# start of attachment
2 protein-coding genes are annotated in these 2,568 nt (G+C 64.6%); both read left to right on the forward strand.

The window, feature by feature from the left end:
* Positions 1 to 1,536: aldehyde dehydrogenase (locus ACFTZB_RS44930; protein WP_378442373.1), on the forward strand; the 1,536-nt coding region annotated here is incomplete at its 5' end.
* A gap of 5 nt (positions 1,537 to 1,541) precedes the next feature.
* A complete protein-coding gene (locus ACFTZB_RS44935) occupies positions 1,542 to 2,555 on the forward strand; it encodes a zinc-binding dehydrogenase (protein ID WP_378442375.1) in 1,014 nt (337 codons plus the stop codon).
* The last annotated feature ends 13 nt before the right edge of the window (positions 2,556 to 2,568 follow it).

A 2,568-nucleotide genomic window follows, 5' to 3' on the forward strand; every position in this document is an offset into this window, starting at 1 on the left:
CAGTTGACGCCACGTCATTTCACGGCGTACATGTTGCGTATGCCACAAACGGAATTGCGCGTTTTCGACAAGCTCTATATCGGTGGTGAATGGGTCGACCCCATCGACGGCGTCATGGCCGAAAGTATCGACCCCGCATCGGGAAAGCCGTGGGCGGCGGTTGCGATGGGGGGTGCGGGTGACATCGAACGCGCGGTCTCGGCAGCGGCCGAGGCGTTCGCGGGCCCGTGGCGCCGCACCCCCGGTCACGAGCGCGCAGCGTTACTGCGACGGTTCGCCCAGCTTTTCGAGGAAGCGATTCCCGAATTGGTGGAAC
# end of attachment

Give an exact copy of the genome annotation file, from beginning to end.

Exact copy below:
2 protein-coding genes are annotated in these 2,568 nt (G+C 64.6%); both read left to right on the forward strand.

The window, feature by feature from the left end:
* Positions 1 to 1,536: aldehyde dehydrogenase (locus ACFTZB_RS44930; protein WP_378442373.1), on the forward strand; the 1,536-nt coding region annotated here is incomplete at its 5' end.
* A gap of 5 nt (positions 1,537 to 1,541) precedes the next feature.
* A complete protein-coding gene (locus ACFTZB_RS44935) occupies positions 1,542 to 2,555 on the forward strand; it encodes a zinc-binding dehydrogenase (protein ID WP_378442375.1) in 1,014 nt (337 codons plus the stop codon).
* The last annotated feature ends 13 nt before the right edge of the window (positions 2,556 to 2,568 follow it).

A 2,568-nucleotide genomic window follows, 5' to 3' on the forward strand; every position in this document is an offset into this window, starting at 1 on the left:
CAGTTGACGCCACGTCATTTCACGGCGTACATGTTGCGTATGCCACAAACGGAATTGCGCGTTTTCGACAAGCTCTATATCGGTGGTGAATGGGTCGACCCCATCGACGGCGTCATGGCCGAAAGTATCGACCCCGCATCGGGAAAGCCGTGGGCGGCGGTTGCGATGGGGGGTGCGGGTGACATCGAACGCGCGGTCTCGGCAGCGGCCGAGGCGTTCGCGGGCCCGTGGCGCCGCACCCCCGGTCACGAGCGCGCAGCGTTACTGCGACGGTTCGCCCAGCTTTTCGAGGAAGCGATTCCCGAATTGGTGGAAC